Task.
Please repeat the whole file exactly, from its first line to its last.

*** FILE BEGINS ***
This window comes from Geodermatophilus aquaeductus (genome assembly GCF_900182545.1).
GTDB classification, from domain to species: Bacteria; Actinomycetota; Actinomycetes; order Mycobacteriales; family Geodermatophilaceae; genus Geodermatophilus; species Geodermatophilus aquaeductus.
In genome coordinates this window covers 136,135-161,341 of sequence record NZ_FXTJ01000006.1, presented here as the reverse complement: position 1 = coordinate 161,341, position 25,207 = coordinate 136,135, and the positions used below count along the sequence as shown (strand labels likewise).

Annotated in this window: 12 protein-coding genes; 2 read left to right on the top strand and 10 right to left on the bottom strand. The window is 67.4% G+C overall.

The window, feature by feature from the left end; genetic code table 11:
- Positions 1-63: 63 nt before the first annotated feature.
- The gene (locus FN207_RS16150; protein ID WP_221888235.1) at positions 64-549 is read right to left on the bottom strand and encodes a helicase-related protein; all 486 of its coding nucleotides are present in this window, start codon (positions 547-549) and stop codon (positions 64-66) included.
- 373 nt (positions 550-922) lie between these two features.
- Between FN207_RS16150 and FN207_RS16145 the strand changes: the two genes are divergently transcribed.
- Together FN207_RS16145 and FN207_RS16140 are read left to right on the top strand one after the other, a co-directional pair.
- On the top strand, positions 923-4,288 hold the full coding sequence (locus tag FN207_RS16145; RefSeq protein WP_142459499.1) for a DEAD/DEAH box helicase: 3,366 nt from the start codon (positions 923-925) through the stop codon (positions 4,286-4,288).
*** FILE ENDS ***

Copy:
This window comes from Geodermatophilus aquaeductus (genome assembly GCF_900182545.1).
GTDB classification, from domain to species: Bacteria; Actinomycetota; Actinomycetes; order Mycobacteriales; family Geodermatophilaceae; genus Geodermatophilus; species Geodermatophilus aquaeductus.
In genome coordinates this window covers 136,135-161,341 of sequence record NZ_FXTJ01000006.1, presented here as the reverse complement: position 1 = coordinate 161,341, position 25,207 = coordinate 136,135, and the positions used below count along the sequence as shown (strand labels likewise).

Annotated in this window: 12 protein-coding genes; 2 read left to right on the top strand and 10 right to left on the bottom strand. The window is 67.4% G+C overall.

The window, feature by feature from the left end; genetic code table 11:
- Positions 1-63: 63 nt before the first annotated feature.
- The gene (locus FN207_RS16150; protein ID WP_221888235.1) at positions 64-549 is read right to left on the bottom strand and encodes a helicase-related protein; all 486 of its coding nucleotides are present in this window, start codon (positions 547-549) and stop codon (positions 64-66) included.
- 373 nt (positions 550-922) lie between these two features.
- Between FN207_RS16150 and FN207_RS16145 the strand changes: the two genes are divergently transcribed.
- Together FN207_RS16145 and FN207_RS16140 are read left to right on the top strand one after the other, a co-directional pair.
- On the top strand, positions 923-4,288 hold the full coding sequence (locus tag FN207_RS16145; RefSeq protein WP_142459499.1) for a DEAD/DEAH box helicase: 3,366 nt from the start codon (positions 923-925) through the stop codon (positions 4,286-4,288).